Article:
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Call for Indiana Review’s Special Themed Folio: MIDDLE SPACE

Bending the rules of craft is not a new thing. Bold steps and subtle transformations are how we move forward in literature, in society, and in ourselves. For a special folio in our Summer 2014 issue, we’re seeking work—in both form and content—that blurs genres and breaks down preconceptions, narratives of transgression that make us question our boundaries of what a literary work is and can do.

Keywords to consider and inspire: boundaries, borders, limits, edges, duality, on the verge, transformation, transgression, travel, movement, bodies, collapse, collage, correspondence, collaboration, middle space.

Click through for guidelines and deadlines!

Read more…

Dear Diary

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I love the careful refinement and precision of a good manuscript. But sometimes, when I’m not attending to submissions or screening essays for publication, I just want to lie back, relax, and read someone else’s diary.

“Why do we read a writer’s journal?” Susan Sontag asks in her 1962 essay, “The Artist as Exemplary Sufferer.” Is it, she continues, “because it illuminates his books? Often it does not.”

More likely, Sontag says, we read a writer’s journal “simply because of the rawness of the journal form, even when it is written with an eye to future publication. Here we read the writer in the first person; we encounter the ego behind the masks of ego in an author’s works. No degree of intimacy in a novel can supply this.”

In a recent review of Sontag’s published journals, Rachel Luban suggests that Sontag always expected the eventual publication of her own notebooks and wrote in anticipation of being read. Luban says, “Given [Sontag’s] ambitions, she must have hoped they might one day reach a wider audience. Reading them, we are always looking at Sontag looking at us looking at her.” Read more…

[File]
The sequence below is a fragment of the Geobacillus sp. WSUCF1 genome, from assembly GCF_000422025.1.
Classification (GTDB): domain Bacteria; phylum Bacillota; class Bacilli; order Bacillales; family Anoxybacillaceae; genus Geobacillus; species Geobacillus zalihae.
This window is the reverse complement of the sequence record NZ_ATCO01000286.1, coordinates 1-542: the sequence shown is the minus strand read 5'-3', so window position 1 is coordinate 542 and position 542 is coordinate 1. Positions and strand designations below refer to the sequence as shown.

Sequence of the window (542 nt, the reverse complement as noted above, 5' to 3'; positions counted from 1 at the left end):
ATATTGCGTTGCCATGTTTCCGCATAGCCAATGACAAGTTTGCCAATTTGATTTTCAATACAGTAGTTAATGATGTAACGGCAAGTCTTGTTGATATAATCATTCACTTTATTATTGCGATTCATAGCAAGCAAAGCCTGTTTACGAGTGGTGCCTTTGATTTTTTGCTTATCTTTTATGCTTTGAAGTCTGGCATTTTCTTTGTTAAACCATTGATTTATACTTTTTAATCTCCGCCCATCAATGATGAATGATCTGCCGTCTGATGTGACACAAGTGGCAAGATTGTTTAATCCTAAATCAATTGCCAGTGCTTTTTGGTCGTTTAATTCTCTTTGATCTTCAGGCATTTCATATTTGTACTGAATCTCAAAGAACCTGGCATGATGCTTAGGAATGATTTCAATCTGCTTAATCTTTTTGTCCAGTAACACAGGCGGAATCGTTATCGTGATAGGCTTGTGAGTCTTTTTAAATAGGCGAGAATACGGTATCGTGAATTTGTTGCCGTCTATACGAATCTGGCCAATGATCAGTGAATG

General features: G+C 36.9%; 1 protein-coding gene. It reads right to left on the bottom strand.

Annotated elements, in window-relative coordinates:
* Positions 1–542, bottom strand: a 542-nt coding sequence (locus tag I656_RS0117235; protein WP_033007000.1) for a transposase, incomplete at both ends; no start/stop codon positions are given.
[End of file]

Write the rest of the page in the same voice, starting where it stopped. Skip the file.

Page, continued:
Interview With 2012 Fiction Prize Winner: CB Anderson

As we enter the final weeks of the 2013 Fiction Contest, many writers are faced with the question: What does it take to win?

Because submitting work can feel a bit like fishing in the dark with your firstborn child as bait, we asked last year’s winner, CB Anderson, to say a few words about her creative process and to share a few strategies for success in short fiction.

Anderson’s prize-winning story “Mavak Tov” will soon be published in her collection River Talk. The book contains 17 stories — a combination of short and short-short fiction forthcoming from C&R Press in 2014 . Be sure to check it out!

In response to “Mavak Tov,” last year’s judge Dana Johnson writes:

This story haunted me. The main character’s longing and desire for comfort, for a place to be, is so powerful and recognizable, as is the conflict and question this story poses, not just for the main character but for all of us: At what price do we achieve comfort? At what point do we reject what is easy and familiar for something far more necessary, which is true agency and power? This essential question is explored through a beautifully rendered relationship between a mother and her daughter and between the wives of one polygamist man, in gorgeous, unflinching detail. Read more…